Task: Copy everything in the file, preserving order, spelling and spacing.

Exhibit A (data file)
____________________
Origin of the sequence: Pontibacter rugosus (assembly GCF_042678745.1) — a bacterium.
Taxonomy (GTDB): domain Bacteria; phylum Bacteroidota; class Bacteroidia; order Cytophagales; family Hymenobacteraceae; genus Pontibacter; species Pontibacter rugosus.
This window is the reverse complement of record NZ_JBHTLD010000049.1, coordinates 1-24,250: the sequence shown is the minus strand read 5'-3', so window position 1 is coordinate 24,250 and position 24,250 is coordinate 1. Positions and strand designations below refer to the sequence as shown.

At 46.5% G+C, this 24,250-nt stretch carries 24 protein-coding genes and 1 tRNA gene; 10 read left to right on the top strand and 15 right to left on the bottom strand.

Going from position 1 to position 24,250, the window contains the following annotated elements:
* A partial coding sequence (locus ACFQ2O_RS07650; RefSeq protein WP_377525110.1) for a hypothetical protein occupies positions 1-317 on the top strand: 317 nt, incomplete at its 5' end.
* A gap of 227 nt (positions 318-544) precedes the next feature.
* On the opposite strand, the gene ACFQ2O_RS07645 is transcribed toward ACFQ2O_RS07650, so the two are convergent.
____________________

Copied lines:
Origin of the sequence: Pontibacter rugosus (assembly GCF_042678745.1) — a bacterium.
Taxonomy (GTDB): domain Bacteria; phylum Bacteroidota; class Bacteroidia; order Cytophagales; family Hymenobacteraceae; genus Pontibacter; species Pontibacter rugosus.
This window is the reverse complement of record NZ_JBHTLD010000049.1, coordinates 1-24,250: the sequence shown is the minus strand read 5'-3', so window position 1 is coordinate 24,250 and position 24,250 is coordinate 1. Positions and strand designations below refer to the sequence as shown.

At 46.5% G+C, this 24,250-nt stretch carries 24 protein-coding genes and 1 tRNA gene; 10 read left to right on the top strand and 15 right to left on the bottom strand.

Going from position 1 to position 24,250, the window contains the following annotated elements:
* A partial coding sequence (locus ACFQ2O_RS07650; RefSeq protein WP_377525110.1) for a hypothetical protein occupies positions 1-317 on the top strand: 317 nt, incomplete at its 5' end.
* A gap of 227 nt (positions 318-544) precedes the next feature.
* On the opposite strand, the gene ACFQ2O_RS07645 is transcribed toward ACFQ2O_RS07650, so the two are convergent.